At higher levels, the conversational style of that which is discussed between both the voice and its host can be described as essentially identical in terms of its coherency and linguistic intelligibility as that of any other everyday interaction between the self and another human being with which one might engage in conversation with.

However, there are some subtle but identifiable differences between this experience and that of normal everyday conversations. These stem from the fact that one's specific set of knowledge, memories and experiences are identical to that of the voice which is being communicated with. This results in conversations in which both participants often share an identical vocabulary down to the very use of their colloquial slang and subtle mannerisms. As a result of this, no matter how in depth and detailed the discussion becomes, no entirely new information is ever exchanged between the two communicators. Instead, the discussion focuses primarily on building upon old ideas and discussing new opinions or perspectives regarding the previously established content of one's life.

Autonomous voice communication will often synergize with other coinciding effects such as delusions, autonomous entities, auditory hallucinations, psychosis in a manner which may lead one into believing the voices statements unquestionably in a delusional manner. It is most commonly induced under the influence of of heavy dosages hallucinogenic compounds such as psychedelics and deliriants. However, it may also occur during the offset of prolonged stimulant binges and less consistently under the influence of heavy dosages of cannabinoids.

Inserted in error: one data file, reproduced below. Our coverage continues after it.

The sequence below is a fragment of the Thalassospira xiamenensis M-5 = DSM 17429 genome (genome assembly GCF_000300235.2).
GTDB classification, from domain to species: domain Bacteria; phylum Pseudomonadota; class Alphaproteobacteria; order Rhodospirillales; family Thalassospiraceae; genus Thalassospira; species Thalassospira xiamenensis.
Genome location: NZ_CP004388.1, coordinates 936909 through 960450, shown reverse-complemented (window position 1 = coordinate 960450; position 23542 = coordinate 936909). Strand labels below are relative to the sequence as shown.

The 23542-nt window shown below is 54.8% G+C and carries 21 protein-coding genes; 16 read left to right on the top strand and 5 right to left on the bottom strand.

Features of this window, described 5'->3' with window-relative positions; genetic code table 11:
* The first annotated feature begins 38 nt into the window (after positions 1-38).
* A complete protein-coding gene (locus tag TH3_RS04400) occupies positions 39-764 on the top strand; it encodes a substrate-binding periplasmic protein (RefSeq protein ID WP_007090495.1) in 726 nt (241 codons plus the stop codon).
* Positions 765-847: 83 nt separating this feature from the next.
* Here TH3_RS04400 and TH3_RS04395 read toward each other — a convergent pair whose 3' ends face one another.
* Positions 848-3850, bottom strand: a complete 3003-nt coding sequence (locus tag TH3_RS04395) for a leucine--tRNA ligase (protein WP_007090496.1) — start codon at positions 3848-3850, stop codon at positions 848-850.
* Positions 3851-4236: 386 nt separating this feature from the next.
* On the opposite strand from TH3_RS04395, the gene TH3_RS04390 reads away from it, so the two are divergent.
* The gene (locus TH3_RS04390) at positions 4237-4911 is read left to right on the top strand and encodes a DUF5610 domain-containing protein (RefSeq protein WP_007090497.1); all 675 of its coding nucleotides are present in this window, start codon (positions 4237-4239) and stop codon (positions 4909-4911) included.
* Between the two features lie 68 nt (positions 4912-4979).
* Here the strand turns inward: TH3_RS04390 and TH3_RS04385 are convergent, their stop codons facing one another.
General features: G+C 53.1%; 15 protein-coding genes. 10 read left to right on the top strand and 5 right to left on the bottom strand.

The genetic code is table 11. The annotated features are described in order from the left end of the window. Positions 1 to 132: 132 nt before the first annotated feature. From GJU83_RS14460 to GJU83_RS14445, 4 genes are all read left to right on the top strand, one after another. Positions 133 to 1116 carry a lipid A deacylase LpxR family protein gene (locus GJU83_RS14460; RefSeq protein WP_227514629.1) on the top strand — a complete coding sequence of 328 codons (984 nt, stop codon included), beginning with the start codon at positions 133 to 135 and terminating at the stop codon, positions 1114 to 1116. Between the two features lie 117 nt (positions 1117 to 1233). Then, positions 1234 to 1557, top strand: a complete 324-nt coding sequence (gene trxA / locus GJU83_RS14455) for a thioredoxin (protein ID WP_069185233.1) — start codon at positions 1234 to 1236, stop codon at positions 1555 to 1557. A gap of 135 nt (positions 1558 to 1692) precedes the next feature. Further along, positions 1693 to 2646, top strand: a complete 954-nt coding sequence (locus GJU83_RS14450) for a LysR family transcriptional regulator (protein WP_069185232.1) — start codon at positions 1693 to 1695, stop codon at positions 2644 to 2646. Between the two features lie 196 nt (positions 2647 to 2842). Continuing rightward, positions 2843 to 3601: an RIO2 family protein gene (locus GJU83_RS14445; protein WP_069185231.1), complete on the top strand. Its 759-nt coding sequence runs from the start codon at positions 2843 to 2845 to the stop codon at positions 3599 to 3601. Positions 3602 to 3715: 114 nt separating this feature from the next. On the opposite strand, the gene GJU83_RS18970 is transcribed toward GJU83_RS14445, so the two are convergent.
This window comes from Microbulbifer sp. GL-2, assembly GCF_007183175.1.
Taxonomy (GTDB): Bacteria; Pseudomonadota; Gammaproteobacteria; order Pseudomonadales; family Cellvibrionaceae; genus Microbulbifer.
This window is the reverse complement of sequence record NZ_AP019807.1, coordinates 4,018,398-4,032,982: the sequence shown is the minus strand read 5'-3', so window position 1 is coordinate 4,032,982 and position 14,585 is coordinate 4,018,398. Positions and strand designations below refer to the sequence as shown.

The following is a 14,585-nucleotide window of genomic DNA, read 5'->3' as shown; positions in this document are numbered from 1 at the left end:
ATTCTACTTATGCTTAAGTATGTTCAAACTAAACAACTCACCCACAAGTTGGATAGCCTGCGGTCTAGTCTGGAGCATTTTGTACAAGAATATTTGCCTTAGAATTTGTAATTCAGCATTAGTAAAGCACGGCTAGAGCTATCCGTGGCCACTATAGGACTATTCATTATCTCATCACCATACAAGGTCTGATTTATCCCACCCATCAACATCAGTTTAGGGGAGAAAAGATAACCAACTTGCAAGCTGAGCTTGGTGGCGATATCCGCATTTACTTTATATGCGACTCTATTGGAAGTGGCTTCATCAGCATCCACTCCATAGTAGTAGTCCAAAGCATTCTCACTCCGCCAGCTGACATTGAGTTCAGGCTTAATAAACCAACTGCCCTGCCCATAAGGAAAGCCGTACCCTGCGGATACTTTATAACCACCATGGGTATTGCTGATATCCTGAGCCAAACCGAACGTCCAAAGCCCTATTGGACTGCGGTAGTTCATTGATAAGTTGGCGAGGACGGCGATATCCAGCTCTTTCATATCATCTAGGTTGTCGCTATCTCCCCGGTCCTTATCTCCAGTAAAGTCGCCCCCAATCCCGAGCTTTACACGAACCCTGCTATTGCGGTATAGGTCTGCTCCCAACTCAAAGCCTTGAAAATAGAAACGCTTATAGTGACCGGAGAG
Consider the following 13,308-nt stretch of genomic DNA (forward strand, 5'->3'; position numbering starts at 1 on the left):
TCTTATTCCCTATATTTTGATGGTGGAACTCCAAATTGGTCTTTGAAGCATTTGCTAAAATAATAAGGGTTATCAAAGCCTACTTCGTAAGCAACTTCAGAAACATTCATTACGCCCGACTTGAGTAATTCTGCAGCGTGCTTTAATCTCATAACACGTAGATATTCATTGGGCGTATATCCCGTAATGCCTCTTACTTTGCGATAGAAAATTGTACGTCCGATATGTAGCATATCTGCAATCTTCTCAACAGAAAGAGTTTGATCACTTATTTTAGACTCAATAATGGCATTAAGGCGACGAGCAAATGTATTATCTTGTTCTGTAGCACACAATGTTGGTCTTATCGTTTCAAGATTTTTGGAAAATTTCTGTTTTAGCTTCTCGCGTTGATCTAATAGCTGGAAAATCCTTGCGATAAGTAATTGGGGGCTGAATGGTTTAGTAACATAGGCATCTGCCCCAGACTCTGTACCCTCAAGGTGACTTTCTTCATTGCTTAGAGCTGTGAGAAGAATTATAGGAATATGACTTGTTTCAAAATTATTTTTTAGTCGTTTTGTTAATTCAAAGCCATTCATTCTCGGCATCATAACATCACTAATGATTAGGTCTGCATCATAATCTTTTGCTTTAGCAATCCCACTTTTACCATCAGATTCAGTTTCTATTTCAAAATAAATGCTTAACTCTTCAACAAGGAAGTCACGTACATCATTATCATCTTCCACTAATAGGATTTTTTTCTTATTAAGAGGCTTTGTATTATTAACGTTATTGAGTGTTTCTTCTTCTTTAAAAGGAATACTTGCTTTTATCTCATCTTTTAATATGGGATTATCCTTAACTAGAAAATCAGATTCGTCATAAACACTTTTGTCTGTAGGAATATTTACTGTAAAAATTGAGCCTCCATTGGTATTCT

Analysis

The experience of communicating with hallucinated voices has been well established with and without the use of hallucinogenic drugs through scientific study. For example, one study successfully demonstrated that anybody can encounter a dialogue between themselves and a voice of unknown origin under the influence of psilocybin mushrooms. This study interviewed 128 participants with an approximate total of 3,427 psilocybin mushroom experiences between them and revealed that 35.9% (46) of the participants reported voices whilst 64% (82) did not.[11]

Even outside of these drug-induced experiences, hearing voices within one's head is a well documented psychological phenomena and can in and of itself, generally be considered as a relatively harmless state of mind to find oneself in.[12][13]

Thought loops

Main article: Thought loops

Thought loops can be described as the experience of becoming trapped within a chain of thoughts, actions and emotions which repeat themselves over and over again in a cyclic loop. These loops can range from anywhere between 5 seconds and 2 minutes in length. It can be extremely disorientating to undergo this effect and it often triggers states of progressive anxiety within people who may be unfamiliar with the experience. The most effective way to end a cycle of thought loops is to simply sit down and try to let go.

This state of mind is most likely to occur during states of memory suppression in which there is a partial or complete failure of one's short-term memory. This may suggest that thought loops are the result of cognitive processes becoming unable to sustain themselves for appropriate lengths of time due to a lapse in short-term memory, resulting in the thought process attempting to restart from the beginning only to fall short once again in a perpetual cycle.

Thought loops are a common effect which primarily occurs under the influence of strong to heavy dosages of hallucinogenic compounds. These commonly include, psychedelics, dissociatives, deliriants and cannabinoids. However, this effect can also occur less consistently under the influence extremely heavy dosages of stimulants and benzodiazepines

Time distortion

Main article: Time distortion

Time distortion is an effect that makes the passage of time feel difficult to keep track of and wildly distorted. It is usually felt in two different forms, time expansion and time compression. These two forms are described and documented below:

Time dilation